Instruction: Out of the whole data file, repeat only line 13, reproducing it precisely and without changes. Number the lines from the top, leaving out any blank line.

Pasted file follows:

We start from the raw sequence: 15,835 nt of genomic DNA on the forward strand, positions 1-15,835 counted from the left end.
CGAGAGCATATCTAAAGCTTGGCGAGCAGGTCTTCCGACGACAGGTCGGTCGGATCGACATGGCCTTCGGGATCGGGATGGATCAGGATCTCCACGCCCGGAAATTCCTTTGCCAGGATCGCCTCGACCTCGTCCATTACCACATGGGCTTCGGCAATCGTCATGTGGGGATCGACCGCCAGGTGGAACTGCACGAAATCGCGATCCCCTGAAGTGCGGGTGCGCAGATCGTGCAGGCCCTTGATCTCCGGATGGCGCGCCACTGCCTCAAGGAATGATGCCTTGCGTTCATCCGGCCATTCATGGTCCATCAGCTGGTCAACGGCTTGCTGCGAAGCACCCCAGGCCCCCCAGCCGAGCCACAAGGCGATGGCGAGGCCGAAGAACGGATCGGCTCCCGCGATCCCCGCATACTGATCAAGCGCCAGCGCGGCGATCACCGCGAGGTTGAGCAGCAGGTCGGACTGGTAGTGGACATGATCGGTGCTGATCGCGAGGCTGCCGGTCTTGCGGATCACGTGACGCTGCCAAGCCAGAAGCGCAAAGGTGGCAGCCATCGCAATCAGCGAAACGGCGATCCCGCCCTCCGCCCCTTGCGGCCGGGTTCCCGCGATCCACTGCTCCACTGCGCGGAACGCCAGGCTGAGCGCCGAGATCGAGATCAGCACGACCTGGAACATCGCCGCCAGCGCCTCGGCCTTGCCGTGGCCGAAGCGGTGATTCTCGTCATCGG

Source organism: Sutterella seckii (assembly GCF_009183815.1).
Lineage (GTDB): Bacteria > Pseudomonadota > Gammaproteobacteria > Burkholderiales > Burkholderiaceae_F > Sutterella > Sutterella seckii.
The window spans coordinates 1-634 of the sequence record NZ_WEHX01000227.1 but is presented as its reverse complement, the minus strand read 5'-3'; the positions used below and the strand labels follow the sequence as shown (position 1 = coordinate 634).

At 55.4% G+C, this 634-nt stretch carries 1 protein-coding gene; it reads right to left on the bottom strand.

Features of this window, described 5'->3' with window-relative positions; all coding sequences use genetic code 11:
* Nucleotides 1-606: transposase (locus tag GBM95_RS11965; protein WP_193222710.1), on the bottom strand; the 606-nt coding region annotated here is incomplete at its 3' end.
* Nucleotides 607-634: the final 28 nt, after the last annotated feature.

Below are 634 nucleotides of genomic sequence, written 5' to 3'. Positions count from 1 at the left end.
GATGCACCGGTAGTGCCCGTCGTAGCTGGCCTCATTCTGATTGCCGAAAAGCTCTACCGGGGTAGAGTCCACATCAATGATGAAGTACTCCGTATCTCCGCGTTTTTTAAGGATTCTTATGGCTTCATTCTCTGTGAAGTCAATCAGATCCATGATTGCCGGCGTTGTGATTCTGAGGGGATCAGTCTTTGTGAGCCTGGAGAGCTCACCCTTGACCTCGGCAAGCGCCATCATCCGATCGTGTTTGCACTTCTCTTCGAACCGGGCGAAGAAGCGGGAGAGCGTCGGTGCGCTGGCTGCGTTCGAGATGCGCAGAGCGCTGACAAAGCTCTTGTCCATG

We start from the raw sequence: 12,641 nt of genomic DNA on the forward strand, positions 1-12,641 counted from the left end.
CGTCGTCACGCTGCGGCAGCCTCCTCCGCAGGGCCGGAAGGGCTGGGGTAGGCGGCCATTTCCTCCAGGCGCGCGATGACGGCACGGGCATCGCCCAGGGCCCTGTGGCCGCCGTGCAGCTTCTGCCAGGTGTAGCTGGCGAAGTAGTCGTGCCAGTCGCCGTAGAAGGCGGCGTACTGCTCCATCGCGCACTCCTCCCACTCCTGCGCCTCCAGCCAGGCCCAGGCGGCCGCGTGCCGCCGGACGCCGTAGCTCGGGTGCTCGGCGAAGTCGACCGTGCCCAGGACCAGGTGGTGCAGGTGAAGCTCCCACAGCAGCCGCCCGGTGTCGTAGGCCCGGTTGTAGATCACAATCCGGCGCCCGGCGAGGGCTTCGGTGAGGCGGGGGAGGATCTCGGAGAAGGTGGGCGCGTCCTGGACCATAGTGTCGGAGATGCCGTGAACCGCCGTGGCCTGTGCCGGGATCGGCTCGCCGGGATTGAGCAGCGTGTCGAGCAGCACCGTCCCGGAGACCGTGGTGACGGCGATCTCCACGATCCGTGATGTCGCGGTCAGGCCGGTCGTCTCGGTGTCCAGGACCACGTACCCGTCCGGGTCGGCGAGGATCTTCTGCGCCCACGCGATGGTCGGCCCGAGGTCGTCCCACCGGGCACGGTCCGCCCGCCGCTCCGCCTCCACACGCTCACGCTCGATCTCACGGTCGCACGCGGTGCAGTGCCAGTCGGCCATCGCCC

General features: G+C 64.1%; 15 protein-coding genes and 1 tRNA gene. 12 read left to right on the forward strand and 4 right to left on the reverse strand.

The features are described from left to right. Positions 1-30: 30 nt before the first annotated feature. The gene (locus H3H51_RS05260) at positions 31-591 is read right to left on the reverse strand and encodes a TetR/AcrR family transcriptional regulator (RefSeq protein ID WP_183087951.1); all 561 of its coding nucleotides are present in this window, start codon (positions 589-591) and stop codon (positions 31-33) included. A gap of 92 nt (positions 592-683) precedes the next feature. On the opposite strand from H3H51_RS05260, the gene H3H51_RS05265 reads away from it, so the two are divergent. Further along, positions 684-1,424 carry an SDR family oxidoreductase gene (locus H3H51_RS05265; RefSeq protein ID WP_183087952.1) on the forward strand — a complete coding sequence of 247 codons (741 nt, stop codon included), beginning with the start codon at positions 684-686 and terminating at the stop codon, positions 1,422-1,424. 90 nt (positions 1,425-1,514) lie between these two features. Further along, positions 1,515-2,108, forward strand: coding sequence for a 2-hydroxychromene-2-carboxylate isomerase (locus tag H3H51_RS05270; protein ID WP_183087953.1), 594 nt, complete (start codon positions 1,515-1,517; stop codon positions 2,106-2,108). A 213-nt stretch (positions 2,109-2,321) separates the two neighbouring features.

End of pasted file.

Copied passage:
CGTCGTCACGCTGCGGCAGCCTCCTCCGCAGGGCCGGAAGGGCTGGGGTAGGCGGCCATTTCCTCCAGGCGCGCGATGACGGCACGGGCATCGCCCAGGGCCCTGTGGCCGCCGTGCAGCTTCTGCCAGGTGTAGCTGGCGAAGTAGTCGTGCCAGTCGCCGTAGAAGGCGGCGTACTGCTCCATCGCGCACTCCTCCCACTCCTGCGCCTCCAGCCAGGCCCAGGCGGCCGCGTGCCGCCGGACGCCGTAGCTCGGGTGCTCGGCGAAGTCGACCGTGCCCAGGACCAGGTGGTGCAGGTGAAGCTCCCACAGCAGCCGCCCGGTGTCGTAGGCCCGGTTGTAGATCACAATCCGGCGCCCGGCGAGGGCTTCGGTGAGGCGGGGGAGGATCTCGGAGAAGGTGGGCGCGTCCTGGACCATAGTGTCGGAGATGCCGTGAACCGCCGTGGCCTGTGCCGGGATCGGCTCGCCGGGATTGAGCAGCGTGTCGAGCAGCACCGTCCCGGAGACCGTGGTGACGGCGATCTCCACGATCCGTGATGTCGCGGTCAGGCCGGTCGTCTCGGTGTCCAGGACCACGTACCCGTCCGGGTCGGCGAGGATCTTCTGCGCCCACGCGATGGTCGGCCCGAGGTCGTCCCACCGGGCACGGTCCGCCCGCCGCTCCGCCTCCACACGCTCACGCTCGATCTCACGGTCGCACGCGGTGCAGTGCCAGTCGGCCATCGCCC